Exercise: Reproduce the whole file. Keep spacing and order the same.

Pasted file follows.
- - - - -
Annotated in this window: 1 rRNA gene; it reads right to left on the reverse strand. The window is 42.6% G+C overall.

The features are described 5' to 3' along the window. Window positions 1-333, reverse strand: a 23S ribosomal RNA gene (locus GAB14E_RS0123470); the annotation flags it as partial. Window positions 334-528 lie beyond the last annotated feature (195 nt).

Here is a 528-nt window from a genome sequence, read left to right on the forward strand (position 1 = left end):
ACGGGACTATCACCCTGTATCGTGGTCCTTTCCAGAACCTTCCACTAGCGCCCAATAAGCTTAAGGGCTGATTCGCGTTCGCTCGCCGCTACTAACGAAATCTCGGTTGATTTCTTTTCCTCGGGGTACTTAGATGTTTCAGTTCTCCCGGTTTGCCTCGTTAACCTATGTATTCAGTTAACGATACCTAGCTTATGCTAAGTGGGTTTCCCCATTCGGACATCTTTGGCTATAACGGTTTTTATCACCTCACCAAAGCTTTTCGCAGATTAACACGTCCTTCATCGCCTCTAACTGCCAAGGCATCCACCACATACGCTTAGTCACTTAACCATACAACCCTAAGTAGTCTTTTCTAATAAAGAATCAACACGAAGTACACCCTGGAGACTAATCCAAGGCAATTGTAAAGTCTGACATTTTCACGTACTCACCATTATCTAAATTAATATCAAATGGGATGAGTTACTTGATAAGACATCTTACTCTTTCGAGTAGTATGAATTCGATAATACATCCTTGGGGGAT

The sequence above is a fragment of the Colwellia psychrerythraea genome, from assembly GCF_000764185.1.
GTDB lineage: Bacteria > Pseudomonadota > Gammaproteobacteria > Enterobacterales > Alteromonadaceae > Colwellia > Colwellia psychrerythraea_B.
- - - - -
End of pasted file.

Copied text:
Annotated in this window: 1 rRNA gene; it reads right to left on the reverse strand. The window is 42.6% G+C overall.

The features are described 5' to 3' along the window. Window positions 1-333, reverse strand: a 23S ribosomal RNA gene (locus GAB14E_RS0123470); the annotation flags it as partial. Window positions 334-528 lie beyond the last annotated feature (195 nt).

Here is a 528-nt window from a genome sequence, read left to right on the forward strand (position 1 = left end):
ACGGGACTATCACCCTGTATCGTGGTCCTTTCCAGAACCTTCCACTAGCGCCCAATAAGCTTAAGGGCTGATTCGCGTTCGCTCGCCGCTACTAACGAAATCTCGGTTGATTTCTTTTCCTCGGGGTACTTAGATGTTTCAGTTCTCCCGGTTTGCCTCGTTAACCTATGTATTCAGTTAACGATACCTAGCTTATGCTAAGTGGGTTTCCCCATTCGGACATCTTTGGCTATAACGGTTTTTATCACCTCACCAAAGCTTTTCGCAGATTAACACGTCCTTCATCGCCTCTAACTGCCAAGGCATCCACCACATACGCTTAGTCACTTAACCATACAACCCTAAGTAGTCTTTTCTAATAAAGAATCAACACGAAGTACACCCTGGAGACTAATCCAAGGCAATTGTAAAGTCTGACATTTTCACGTACTCACCATTATCTAAATTAATATCAAATGGGATGAGTTACTTGATAAGACATCTTACTCTTTCGAGTAGTATGAATTCGATAATACATCCTTGGGGGAT

The sequence above is a fragment of the Colwellia psychrerythraea genome, from assembly GCF_000764185.1.
GTDB lineage: Bacteria > Pseudomonadota > Gammaproteobacteria > Enterobacterales > Alteromonadaceae > Colwellia > Colwellia psychrerythraea_B.